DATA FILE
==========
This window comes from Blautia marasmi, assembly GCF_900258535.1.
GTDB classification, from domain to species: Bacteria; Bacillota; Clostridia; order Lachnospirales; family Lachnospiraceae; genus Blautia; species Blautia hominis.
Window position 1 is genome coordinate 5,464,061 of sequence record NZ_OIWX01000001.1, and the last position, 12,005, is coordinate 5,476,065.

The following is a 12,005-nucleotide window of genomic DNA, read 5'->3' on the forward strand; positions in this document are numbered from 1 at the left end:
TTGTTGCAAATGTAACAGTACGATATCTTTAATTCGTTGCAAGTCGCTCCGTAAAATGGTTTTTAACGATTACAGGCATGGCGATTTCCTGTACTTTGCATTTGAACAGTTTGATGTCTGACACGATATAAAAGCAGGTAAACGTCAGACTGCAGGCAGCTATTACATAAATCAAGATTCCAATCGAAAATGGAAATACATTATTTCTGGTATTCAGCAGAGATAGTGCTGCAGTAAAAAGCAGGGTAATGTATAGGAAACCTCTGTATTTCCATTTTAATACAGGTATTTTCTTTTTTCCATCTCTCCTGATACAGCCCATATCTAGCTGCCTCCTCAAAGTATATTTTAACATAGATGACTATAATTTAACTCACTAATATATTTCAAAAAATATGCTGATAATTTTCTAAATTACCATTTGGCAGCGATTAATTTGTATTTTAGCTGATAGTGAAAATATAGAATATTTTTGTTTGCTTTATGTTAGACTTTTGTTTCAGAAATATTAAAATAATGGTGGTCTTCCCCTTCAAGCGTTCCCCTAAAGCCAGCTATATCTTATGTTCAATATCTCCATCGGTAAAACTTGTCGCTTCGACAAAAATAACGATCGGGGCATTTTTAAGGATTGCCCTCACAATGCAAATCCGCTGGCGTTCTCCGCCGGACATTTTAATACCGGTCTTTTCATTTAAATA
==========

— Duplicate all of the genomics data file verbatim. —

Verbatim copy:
This window comes from Blautia marasmi, assembly GCF_900258535.1.
GTDB classification, from domain to species: Bacteria; Bacillota; Clostridia; order Lachnospirales; family Lachnospiraceae; genus Blautia; species Blautia hominis.
Window position 1 is genome coordinate 5,464,061 of sequence record NZ_OIWX01000001.1, and the last position, 12,005, is coordinate 5,476,065.

The following is a 12,005-nucleotide window of genomic DNA, read 5'->3' on the forward strand; positions in this document are numbered from 1 at the left end:
TTGTTGCAAATGTAACAGTACGATATCTTTAATTCGTTGCAAGTCGCTCCGTAAAATGGTTTTTAACGATTACAGGCATGGCGATTTCCTGTACTTTGCATTTGAACAGTTTGATGTCTGACACGATATAAAAGCAGGTAAACGTCAGACTGCAGGCAGCTATTACATAAATCAAGATTCCAATCGAAAATGGAAATACATTATTTCTGGTATTCAGCAGAGATAGTGCTGCAGTAAAAAGCAGGGTAATGTATAGGAAACCTCTGTATTTCCATTTTAATACAGGTATTTTCTTTTTTCCATCTCTCCTGATACAGCCCATATCTAGCTGCCTCCTCAAAGTATATTTTAACATAGATGACTATAATTTAACTCACTAATATATTTCAAAAAATATGCTGATAATTTTCTAAATTACCATTTGGCAGCGATTAATTTGTATTTTAGCTGATAGTGAAAATATAGAATATTTTTGTTTGCTTTATGTTAGACTTTTGTTTCAGAAATATTAAAATAATGGTGGTCTTCCCCTTCAAGCGTTCCCCTAAAGCCAGCTATATCTTATGTTCAATATCTCCATCGGTAAAACTTGTCGCTTCGACAAAAATAACGATCGGGGCATTTTTAAGGATTGCCCTCACAATGCAAATCCGCTGGCGTTCTCCGCCGGACATTTTAATACCGGTCTTTTCATTTAAATA